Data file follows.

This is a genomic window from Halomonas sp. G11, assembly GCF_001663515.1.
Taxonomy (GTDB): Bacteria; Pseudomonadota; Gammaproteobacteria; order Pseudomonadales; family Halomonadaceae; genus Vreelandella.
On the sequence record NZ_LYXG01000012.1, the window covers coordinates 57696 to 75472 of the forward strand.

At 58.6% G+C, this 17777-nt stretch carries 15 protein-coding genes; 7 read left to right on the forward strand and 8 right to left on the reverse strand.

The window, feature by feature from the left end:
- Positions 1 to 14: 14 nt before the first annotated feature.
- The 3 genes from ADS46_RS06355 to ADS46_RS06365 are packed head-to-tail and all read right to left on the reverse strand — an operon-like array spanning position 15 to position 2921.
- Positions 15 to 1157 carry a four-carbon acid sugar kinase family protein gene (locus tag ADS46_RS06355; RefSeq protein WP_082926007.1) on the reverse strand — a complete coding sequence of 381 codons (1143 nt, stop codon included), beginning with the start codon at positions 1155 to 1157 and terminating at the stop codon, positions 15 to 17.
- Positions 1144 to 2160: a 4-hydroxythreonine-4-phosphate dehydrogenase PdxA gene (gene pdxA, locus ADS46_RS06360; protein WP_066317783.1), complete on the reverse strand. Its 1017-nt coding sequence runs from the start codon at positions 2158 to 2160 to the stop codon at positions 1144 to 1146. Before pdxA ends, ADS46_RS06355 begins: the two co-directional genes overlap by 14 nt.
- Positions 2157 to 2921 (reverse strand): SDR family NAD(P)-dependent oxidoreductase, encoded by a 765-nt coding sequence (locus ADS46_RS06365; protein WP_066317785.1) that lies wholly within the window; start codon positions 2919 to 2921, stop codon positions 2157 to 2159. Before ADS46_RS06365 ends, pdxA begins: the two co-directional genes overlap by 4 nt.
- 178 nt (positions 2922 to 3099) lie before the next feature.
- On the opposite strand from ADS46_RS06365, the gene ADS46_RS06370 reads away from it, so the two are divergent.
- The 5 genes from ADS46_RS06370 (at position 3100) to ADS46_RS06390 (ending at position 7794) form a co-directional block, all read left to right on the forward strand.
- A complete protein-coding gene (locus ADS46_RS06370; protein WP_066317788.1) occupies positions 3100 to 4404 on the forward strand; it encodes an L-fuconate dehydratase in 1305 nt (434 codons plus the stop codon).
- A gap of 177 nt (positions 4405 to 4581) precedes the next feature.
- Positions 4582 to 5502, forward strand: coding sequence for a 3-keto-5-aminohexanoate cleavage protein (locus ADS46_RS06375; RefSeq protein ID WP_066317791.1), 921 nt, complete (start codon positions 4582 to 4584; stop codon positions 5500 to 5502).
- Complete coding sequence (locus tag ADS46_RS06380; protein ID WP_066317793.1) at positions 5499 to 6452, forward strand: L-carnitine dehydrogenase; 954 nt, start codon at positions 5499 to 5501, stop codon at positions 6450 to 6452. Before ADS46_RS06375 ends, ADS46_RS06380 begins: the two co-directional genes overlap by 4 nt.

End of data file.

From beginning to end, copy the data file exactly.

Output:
This is a genomic window from Halomonas sp. G11, assembly GCF_001663515.1.
Taxonomy (GTDB): Bacteria; Pseudomonadota; Gammaproteobacteria; order Pseudomonadales; family Halomonadaceae; genus Vreelandella.
On the sequence record NZ_LYXG01000012.1, the window covers coordinates 57696 to 75472 of the forward strand.

At 58.6% G+C, this 17777-nt stretch carries 15 protein-coding genes; 7 read left to right on the forward strand and 8 right to left on the reverse strand.

The window, feature by feature from the left end:
- Positions 1 to 14: 14 nt before the first annotated feature.
- The 3 genes from ADS46_RS06355 to ADS46_RS06365 are packed head-to-tail and all read right to left on the reverse strand — an operon-like array spanning position 15 to position 2921.
- Positions 15 to 1157 carry a four-carbon acid sugar kinase family protein gene (locus tag ADS46_RS06355; RefSeq protein WP_082926007.1) on the reverse strand — a complete coding sequence of 381 codons (1143 nt, stop codon included), beginning with the start codon at positions 1155 to 1157 and terminating at the stop codon, positions 15 to 17.
- Positions 1144 to 2160: a 4-hydroxythreonine-4-phosphate dehydrogenase PdxA gene (gene pdxA, locus ADS46_RS06360; protein WP_066317783.1), complete on the reverse strand. Its 1017-nt coding sequence runs from the start codon at positions 2158 to 2160 to the stop codon at positions 1144 to 1146. Before pdxA ends, ADS46_RS06355 begins: the two co-directional genes overlap by 14 nt.
- Positions 2157 to 2921 (reverse strand): SDR family NAD(P)-dependent oxidoreductase, encoded by a 765-nt coding sequence (locus ADS46_RS06365; protein WP_066317785.1) that lies wholly within the window; start codon positions 2919 to 2921, stop codon positions 2157 to 2159. Before ADS46_RS06365 ends, pdxA begins: the two co-directional genes overlap by 4 nt.
- 178 nt (positions 2922 to 3099) lie before the next feature.
- On the opposite strand from ADS46_RS06365, the gene ADS46_RS06370 reads away from it, so the two are divergent.
- The 5 genes from ADS46_RS06370 (at position 3100) to ADS46_RS06390 (ending at position 7794) form a co-directional block, all read left to right on the forward strand.
- A complete protein-coding gene (locus ADS46_RS06370; protein WP_066317788.1) occupies positions 3100 to 4404 on the forward strand; it encodes an L-fuconate dehydratase in 1305 nt (434 codons plus the stop codon).
- A gap of 177 nt (positions 4405 to 4581) precedes the next feature.
- Positions 4582 to 5502, forward strand: coding sequence for a 3-keto-5-aminohexanoate cleavage protein (locus ADS46_RS06375; RefSeq protein ID WP_066317791.1), 921 nt, complete (start codon positions 4582 to 4584; stop codon positions 5500 to 5502).
- Complete coding sequence (locus tag ADS46_RS06380; protein ID WP_066317793.1) at positions 5499 to 6452, forward strand: L-carnitine dehydrogenase; 954 nt, start codon at positions 5499 to 5501, stop codon at positions 6450 to 6452. Before ADS46_RS06375 ends, ADS46_RS06380 begins: the two co-directional genes overlap by 4 nt.